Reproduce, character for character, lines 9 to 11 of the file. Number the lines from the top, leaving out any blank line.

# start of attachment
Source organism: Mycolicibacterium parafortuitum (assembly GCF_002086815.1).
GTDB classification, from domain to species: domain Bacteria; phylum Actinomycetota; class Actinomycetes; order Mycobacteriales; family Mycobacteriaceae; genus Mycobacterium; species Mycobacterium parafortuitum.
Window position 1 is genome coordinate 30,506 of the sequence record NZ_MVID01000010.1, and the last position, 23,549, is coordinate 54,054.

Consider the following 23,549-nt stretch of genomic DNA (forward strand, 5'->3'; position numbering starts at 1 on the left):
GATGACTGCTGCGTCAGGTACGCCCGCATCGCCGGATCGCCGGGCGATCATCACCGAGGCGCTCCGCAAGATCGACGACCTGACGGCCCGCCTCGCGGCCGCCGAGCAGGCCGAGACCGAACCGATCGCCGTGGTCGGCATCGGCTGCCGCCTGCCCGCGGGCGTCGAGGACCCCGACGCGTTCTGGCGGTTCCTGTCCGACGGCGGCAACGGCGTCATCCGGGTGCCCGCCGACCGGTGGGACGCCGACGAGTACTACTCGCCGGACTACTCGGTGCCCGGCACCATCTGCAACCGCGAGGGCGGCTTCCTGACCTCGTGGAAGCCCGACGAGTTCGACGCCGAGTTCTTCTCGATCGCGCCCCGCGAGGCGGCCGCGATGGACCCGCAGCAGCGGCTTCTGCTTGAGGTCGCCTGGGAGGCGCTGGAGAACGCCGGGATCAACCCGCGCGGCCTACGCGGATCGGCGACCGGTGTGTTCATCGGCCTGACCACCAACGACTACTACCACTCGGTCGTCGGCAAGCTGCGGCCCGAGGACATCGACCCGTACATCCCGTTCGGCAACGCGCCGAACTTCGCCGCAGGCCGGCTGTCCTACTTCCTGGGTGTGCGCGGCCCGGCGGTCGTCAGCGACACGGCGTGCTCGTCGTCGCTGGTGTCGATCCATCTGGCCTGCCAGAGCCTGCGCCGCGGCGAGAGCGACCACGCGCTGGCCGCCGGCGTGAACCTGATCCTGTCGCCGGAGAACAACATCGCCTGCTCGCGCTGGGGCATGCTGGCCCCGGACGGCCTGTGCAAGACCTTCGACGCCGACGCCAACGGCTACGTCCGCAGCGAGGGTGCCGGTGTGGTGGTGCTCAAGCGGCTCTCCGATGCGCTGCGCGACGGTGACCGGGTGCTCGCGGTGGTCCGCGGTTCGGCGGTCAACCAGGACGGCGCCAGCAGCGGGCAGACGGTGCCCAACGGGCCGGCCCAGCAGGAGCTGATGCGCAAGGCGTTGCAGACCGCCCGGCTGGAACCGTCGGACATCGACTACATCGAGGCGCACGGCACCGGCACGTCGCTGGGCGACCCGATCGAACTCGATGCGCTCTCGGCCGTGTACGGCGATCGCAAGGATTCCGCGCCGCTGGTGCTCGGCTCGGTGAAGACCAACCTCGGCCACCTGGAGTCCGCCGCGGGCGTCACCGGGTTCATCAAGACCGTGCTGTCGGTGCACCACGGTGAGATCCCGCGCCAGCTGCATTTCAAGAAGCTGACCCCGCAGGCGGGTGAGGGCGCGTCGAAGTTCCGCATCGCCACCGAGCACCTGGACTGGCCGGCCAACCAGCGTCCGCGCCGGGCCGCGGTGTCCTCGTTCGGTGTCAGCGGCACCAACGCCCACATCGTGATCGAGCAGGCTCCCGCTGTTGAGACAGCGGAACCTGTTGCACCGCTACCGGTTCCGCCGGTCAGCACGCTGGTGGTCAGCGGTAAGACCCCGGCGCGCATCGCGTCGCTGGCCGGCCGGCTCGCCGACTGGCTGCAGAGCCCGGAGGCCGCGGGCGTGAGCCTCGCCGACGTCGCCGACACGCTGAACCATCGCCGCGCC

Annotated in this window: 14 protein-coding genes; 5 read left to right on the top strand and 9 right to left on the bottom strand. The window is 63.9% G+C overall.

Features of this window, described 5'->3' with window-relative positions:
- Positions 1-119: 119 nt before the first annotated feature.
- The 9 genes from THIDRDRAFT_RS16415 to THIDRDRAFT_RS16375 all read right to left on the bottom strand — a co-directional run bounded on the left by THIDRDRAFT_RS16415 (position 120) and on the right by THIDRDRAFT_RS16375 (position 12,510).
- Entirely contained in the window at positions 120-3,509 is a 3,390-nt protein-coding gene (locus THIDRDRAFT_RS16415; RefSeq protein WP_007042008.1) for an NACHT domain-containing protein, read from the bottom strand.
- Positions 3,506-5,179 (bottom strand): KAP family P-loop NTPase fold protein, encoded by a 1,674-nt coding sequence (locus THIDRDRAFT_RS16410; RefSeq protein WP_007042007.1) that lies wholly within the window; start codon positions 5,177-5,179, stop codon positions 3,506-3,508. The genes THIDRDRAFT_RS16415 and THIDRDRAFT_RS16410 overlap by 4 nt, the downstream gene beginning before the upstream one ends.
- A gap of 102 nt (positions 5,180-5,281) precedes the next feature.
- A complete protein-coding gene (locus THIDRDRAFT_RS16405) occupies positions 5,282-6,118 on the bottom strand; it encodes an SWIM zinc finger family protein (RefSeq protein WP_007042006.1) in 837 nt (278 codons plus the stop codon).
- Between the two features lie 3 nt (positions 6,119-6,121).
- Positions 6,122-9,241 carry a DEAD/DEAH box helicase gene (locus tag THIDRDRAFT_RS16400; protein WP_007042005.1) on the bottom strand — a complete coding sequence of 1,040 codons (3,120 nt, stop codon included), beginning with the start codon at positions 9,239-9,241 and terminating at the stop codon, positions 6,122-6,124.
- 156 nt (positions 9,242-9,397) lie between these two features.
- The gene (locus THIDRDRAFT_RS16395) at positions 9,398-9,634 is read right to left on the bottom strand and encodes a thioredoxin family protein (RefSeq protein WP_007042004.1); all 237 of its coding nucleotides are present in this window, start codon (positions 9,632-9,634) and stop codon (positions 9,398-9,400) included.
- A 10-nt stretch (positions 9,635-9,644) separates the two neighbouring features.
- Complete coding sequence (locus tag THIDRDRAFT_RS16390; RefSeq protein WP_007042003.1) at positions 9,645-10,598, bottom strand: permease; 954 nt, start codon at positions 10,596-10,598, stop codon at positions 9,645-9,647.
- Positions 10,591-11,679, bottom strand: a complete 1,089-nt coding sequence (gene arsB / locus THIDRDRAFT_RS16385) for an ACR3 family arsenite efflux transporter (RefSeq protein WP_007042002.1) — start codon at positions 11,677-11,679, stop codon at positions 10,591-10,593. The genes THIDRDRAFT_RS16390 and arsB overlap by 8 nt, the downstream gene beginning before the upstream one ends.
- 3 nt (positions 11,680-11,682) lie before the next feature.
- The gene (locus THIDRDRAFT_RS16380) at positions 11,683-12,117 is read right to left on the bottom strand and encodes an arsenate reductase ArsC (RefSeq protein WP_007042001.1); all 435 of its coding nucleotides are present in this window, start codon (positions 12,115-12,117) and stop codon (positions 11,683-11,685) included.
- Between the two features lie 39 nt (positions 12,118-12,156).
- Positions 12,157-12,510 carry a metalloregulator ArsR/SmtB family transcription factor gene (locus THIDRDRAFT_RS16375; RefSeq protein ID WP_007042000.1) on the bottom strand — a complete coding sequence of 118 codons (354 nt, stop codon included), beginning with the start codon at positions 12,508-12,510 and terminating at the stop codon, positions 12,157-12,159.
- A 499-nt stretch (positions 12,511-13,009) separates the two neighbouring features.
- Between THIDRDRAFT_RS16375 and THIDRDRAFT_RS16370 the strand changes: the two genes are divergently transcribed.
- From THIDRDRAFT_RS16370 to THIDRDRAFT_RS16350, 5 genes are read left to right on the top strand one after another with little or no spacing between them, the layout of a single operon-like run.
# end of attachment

- The 9 genes from THIDRDRAFT_RS16415 to THIDRDRAFT_RS16375 all read right to left on the bottom strand — a co-directional run bounded on the left by THIDRDRAFT_RS16415 (position 120) and on the right by THIDRDRAFT_RS16375 (position 12,510).
- Entirely contained in the window at positions 120-3,509 is a 3,390-nt protein-coding gene (locus THIDRDRAFT_RS16415; RefSeq protein WP_007042008.1) for an NACHT domain-containing protein, read from the bottom strand.
- Positions 3,506-5,179 (bottom strand): KAP family P-loop NTPase fold protein, encoded by a 1,674-nt coding sequence (locus THIDRDRAFT_RS16410; RefSeq protein WP_007042007.1) that lies wholly within the window; start codon positions 5,177-5,179, stop codon positions 3,506-3,508. The genes THIDRDRAFT_RS16415 and THIDRDRAFT_RS16410 overlap by 4 nt, the downstream gene beginning before the upstream one ends.